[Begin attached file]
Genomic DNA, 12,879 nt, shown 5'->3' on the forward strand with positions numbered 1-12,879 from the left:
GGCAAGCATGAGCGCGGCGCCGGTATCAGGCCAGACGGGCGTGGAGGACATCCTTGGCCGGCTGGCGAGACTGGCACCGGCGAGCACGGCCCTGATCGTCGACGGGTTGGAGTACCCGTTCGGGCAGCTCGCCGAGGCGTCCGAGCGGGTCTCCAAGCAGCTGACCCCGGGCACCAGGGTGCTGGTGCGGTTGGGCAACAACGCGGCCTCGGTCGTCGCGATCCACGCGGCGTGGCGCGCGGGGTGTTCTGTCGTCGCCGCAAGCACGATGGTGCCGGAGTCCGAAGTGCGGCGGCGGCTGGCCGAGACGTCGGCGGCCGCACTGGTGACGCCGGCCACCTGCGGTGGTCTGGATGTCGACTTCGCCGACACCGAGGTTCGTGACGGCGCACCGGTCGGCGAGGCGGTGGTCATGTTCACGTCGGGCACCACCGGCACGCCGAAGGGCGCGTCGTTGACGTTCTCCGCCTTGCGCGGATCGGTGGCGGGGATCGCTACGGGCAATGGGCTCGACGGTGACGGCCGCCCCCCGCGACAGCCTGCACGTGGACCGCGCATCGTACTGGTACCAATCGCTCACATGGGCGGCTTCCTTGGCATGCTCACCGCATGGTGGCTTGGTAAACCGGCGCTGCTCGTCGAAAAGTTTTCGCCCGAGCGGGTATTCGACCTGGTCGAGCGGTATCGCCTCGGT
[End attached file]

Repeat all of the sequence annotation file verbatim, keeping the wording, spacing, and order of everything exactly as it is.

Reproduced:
Genomic DNA, 12,879 nt, shown 5'->3' on the forward strand with positions numbered 1-12,879 from the left:
GGCAAGCATGAGCGCGGCGCCGGTATCAGGCCAGACGGGCGTGGAGGACATCCTTGGCCGGCTGGCGAGACTGGCACCGGCGAGCACGGCCCTGATCGTCGACGGGTTGGAGTACCCGTTCGGGCAGCTCGCCGAGGCGTCCGAGCGGGTCTCCAAGCAGCTGACCCCGGGCACCAGGGTGCTGGTGCGGTTGGGCAACAACGCGGCCTCGGTCGTCGCGATCCACGCGGCGTGGCGCGCGGGGTGTTCTGTCGTCGCCGCAAGCACGATGGTGCCGGAGTCCGAAGTGCGGCGGCGGCTGGCCGAGACGTCGGCGGCCGCACTGGTGACGCCGGCCACCTGCGGTGGTCTGGATGTCGACTTCGCCGACACCGAGGTTCGTGACGGCGCACCGGTCGGCGAGGCGGTGGTCATGTTCACGTCGGGCACCACCGGCACGCCGAAGGGCGCGTCGTTGACGTTCTCCGCCTTGCGCGGATCGGTGGCGGGGATCGCTACGGGCAATGGGCTCGACGGTGACGGCCGCCCCCCGCGACAGCCTGCACGTGGACCGCGCATCGTACTGGTACCAATCGCTCACATGGGCGGCTTCCTTGGCATGCTCACCGCATGGTGGCTTGGTAAACCGGCGCTGCTCGTCGAAAAGTTTTCGCCCGAGCGGGTATTCGACCTGGTCGAGCGGTATCGCCTCGGT